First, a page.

The strengths of this review include a detailed search protocol tailored to four individual databases, the explicit use of a comprehensive features list, and a multi-level evaluation of system success. However, our study was limited, as mentioned, by the small sample size of included studies and the lack of systematic reporting of system features. Publication bias is always a possibility and is difficult to refute – in this case there may be an under-representation of negative studies. Many studies were excluded because the interventions dealt only with drug dosing suggestions. This group of studies should be systematically reviewed separately; it may well be that the simplicity of dosing decision support is an easier area to build success than complex processes of connecting diagnosis with therapy in light of contraindications, allergies and co-medications.
Despite the substantial interest and investment in developing electronic decision aids [64–68], our review supports the results of others who have noted a lack of demonstrated impact on clinically important patient outcomes [11–13]. Only 23 studies reported on patient outcomes; of these, 5 were successful. In the limited literature that evaluated such endpoints, patient outcomes were frequently secondary outcomes, with resultant lack of power to detect a difference between the intervention and control groups. This speaks to the lack of mature research programs in this field as well as the difficulties organizing and completing these difficult, complex intervention trials.
This systematic review suggests that electronic prescribing decision support systems can be implemented and have the potential to change clinician behaviours, but there is no consistent translation into improved patient outcomes. We have demonstrated that trials do not adequately report and may not give sufficient attention to features of their system design and implementation. We believe that the lack of attention to evidence-based optimization of RxCDSS interventions continues to hamper the development and implantation of these essential systems.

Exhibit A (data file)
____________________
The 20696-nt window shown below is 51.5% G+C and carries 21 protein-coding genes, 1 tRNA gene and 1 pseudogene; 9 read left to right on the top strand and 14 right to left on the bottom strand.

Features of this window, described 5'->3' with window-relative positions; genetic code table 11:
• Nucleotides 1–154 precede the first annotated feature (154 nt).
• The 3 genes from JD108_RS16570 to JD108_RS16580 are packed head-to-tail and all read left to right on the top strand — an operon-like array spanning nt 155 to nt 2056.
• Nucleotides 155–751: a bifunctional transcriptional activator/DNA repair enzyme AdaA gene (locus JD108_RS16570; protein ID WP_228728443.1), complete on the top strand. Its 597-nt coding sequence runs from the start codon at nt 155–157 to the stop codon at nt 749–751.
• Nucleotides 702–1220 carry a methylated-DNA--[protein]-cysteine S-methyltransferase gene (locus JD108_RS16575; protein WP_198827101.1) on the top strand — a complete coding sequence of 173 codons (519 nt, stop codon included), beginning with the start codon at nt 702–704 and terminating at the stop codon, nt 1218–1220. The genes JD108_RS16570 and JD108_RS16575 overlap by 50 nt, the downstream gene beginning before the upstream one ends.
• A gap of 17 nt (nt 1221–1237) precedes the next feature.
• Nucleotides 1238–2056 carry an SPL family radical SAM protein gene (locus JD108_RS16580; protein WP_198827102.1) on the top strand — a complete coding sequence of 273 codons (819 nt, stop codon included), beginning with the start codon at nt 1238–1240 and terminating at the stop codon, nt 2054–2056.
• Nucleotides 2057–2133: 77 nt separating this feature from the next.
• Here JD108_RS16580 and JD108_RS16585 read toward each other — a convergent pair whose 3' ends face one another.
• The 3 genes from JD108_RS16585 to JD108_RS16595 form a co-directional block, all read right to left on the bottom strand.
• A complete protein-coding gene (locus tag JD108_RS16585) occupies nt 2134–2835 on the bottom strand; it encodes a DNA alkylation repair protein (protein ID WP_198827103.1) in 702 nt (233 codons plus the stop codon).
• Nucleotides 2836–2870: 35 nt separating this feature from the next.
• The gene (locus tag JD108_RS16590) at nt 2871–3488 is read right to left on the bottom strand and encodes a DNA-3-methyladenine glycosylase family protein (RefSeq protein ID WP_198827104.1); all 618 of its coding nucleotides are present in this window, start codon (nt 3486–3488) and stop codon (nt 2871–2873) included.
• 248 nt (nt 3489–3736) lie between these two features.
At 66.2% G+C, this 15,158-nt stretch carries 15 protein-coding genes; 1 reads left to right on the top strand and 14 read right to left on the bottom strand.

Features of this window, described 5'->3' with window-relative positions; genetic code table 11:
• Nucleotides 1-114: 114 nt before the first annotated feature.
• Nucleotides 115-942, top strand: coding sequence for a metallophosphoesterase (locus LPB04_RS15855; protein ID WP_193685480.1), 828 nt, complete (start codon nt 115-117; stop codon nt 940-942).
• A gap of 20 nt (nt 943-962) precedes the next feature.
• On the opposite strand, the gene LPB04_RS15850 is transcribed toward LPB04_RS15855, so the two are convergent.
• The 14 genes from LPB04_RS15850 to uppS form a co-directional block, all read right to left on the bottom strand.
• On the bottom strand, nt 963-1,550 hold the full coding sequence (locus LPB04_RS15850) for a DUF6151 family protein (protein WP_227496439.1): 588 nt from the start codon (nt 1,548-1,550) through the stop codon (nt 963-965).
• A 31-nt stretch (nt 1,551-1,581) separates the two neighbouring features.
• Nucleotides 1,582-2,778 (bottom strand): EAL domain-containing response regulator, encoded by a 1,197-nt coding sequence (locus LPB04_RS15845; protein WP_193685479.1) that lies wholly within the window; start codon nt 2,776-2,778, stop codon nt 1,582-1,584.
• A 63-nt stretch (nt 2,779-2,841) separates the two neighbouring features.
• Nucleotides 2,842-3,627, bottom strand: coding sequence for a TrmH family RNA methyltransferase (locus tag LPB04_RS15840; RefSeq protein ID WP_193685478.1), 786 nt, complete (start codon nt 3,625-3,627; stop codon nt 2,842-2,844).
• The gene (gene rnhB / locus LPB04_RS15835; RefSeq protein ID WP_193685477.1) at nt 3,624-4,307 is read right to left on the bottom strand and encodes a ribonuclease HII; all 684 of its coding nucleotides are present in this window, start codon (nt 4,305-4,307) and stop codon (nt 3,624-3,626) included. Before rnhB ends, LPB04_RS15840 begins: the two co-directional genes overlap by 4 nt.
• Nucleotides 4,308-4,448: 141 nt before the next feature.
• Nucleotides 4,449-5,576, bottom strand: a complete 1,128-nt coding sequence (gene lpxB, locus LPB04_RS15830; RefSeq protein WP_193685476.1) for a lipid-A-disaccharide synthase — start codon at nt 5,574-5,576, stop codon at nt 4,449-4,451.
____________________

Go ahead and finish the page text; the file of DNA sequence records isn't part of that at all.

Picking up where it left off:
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The pre-publication history for this paper can be accessed here:http://www.biomedcentral.com/1472-6947/9/11/prepub
This study was funded by a grant from the Ontario Ministry of Health's Primary Healthcare Transition Fund. Dr. Holbrook is a recipient of a Canadian Institutes of Health Career Investigator Award.
The authors would like to thank Gaf Zardasht and Eleanor Pullyenayegum for their assistance with the literature review update and reliability statistics, respectively.
The authors declare that they have no competing interests.
BM and JJRC were involved in all aspects of study design, literature search, data extraction, descriptive statistical analysis, and manuscript preparation. AMH was responsible for the study's conception and funding, participated in its design and execution, helped to draft the manuscript and revisions. MS was involved in review and renovation of the manuscript and led the latest update of results. LT was involved in the design of the statistical analysis and aided in the interpretation of the results. GF was responsible for conducting the statistical analysis and aided in the interpretation of the results.